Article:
A Traumatic Anniversary
This is billed as the 30th anniversary title for Final Fantasy, so nostalgia is a huge theme. It is true that World of Final Fantasy contains a wealth of referenced material, with its soundtrack being the most commendable example, including notable characters and familiar locales. Though, these make up a minor portion of the experience, and when they are encountered they struggle to make a connection due to the art style and writing. Even the appearance of fan favorites like Sephiroth and Yuna fall short of making an impression.
On this note, writing is another area where World of Final Fantasy stumbles. In an attempt to make the game friendly for younger generations, Square Enix has delivered something that could fit right into Nickelodeon’s prime time schedule. Where this is bothersome is most people—including myself—who are looking for a nostalgic experience are now in our late 20’s, 30’s, or even 40’s. It doesn’t resonate well, and it hurts the game experience because of it.
It doesn’t help that the inhabitants of Grymoire aren’t all that interesting to begin with. Neither Lann or Reynn are charming characters, and nor are the antagonists that they encounter. When you combine this with the constant bombardment of cutscene-delivered dialog that interrupts the consumption of the game's greatest asset (gameplay), the end result is a diminished motivation to complete the game.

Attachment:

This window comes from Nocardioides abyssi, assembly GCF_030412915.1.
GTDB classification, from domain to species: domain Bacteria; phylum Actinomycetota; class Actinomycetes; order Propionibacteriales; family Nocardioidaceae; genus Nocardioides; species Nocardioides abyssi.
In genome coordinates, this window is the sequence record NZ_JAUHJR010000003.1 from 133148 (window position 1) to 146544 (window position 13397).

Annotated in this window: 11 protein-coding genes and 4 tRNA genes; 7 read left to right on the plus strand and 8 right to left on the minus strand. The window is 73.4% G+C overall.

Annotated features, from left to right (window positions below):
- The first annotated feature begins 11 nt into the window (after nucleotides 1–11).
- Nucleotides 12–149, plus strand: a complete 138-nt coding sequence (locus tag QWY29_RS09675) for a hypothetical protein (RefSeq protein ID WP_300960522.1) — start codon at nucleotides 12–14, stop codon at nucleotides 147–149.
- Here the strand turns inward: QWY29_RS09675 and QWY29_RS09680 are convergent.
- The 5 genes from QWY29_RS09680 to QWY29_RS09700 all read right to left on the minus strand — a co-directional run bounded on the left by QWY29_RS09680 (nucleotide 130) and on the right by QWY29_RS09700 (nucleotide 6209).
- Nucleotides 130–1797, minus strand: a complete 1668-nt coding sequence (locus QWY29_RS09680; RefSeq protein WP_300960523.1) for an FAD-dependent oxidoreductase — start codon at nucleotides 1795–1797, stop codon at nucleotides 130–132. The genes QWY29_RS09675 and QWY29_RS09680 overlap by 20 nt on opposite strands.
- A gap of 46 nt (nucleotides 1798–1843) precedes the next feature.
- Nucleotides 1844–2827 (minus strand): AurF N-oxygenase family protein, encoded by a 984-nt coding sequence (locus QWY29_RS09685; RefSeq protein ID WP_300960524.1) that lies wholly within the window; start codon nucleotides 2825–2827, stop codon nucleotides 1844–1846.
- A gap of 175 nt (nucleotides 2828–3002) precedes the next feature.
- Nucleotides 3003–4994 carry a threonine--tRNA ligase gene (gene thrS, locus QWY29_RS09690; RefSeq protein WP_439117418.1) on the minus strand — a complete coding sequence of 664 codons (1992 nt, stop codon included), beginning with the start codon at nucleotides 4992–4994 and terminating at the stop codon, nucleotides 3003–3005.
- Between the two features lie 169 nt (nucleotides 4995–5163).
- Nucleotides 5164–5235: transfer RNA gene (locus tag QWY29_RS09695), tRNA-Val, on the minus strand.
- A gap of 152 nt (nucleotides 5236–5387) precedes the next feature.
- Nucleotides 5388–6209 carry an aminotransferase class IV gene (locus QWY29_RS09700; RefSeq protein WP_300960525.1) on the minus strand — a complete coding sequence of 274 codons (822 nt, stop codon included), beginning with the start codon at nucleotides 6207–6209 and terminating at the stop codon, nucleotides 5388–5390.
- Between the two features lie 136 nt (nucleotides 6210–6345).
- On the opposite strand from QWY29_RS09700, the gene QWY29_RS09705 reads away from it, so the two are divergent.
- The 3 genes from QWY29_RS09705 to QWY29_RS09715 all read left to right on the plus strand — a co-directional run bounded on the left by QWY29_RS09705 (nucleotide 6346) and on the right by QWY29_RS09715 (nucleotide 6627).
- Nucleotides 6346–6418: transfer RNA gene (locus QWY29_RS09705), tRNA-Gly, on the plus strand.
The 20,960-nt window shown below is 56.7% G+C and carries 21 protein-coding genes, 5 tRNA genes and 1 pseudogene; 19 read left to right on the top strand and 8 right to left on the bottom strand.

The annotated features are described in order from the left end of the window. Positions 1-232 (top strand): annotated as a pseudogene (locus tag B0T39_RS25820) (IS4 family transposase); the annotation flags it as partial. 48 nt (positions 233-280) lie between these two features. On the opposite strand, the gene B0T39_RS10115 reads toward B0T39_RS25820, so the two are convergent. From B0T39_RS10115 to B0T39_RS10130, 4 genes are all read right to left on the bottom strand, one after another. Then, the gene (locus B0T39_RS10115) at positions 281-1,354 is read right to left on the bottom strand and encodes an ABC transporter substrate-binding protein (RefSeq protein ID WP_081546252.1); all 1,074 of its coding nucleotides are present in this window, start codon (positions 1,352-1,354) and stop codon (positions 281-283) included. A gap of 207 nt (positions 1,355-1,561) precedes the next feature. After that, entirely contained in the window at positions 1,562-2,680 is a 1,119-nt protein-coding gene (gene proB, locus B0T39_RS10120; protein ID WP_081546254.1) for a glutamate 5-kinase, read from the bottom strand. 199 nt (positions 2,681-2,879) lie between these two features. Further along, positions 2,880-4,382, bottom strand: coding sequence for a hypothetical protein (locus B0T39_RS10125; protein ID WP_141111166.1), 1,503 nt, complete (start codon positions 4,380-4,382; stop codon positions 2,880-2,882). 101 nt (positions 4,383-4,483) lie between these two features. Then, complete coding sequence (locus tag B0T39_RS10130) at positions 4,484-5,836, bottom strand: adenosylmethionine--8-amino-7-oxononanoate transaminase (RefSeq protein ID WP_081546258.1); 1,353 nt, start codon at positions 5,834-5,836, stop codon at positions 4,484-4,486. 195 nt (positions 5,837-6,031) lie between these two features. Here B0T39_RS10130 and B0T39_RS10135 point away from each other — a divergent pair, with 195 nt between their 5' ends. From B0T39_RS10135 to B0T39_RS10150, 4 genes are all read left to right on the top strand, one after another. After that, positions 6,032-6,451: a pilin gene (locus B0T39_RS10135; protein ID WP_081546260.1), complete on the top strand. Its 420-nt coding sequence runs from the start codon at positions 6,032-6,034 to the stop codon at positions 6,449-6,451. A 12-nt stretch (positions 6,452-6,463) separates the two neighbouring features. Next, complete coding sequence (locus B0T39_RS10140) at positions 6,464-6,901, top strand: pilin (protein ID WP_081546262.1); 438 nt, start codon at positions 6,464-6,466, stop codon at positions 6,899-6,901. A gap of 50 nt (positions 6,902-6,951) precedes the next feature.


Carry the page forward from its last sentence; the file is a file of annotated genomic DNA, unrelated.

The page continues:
That said, the issue isn’t necessarily with presentation or voice acting; World of Final Fantasy gets two thumbs up in these areas. While the inclusion of chibi characters will prove divisive, there’s no doubt that the game world, characters, and its user interface are clean and kind on the eyes, backed by superb audio work. This is yet another shining example that Square Enix never makes compromises when it comes to art and sound.
The game manages to last more than 30 hours, and there is plenty of additional activities in the form of a coliseum-style side content, collectibles, and more. If the game and its charming albeit youthful design happens to resonate with you, you're in for a large JRPG adventure.
At the very least I hoped that World of Final Fantasy could have re-invoked the best qualities of its kin: open-world exploration, interesting characters, and epic stories. It lacks all of these elements and suffers for it.
Even then, World of Final Fantasy manages to be an entertaining game. Its combat system is the highlight of the show, combining classic turn-based qualities with a spoonful of strategy gameplay. For this reason the game will be welcomed by some JRPG fans. Though, chances are they won’t be the same Final Fantasy veterans that World of Final Fantasy was hoping to attract in the first place.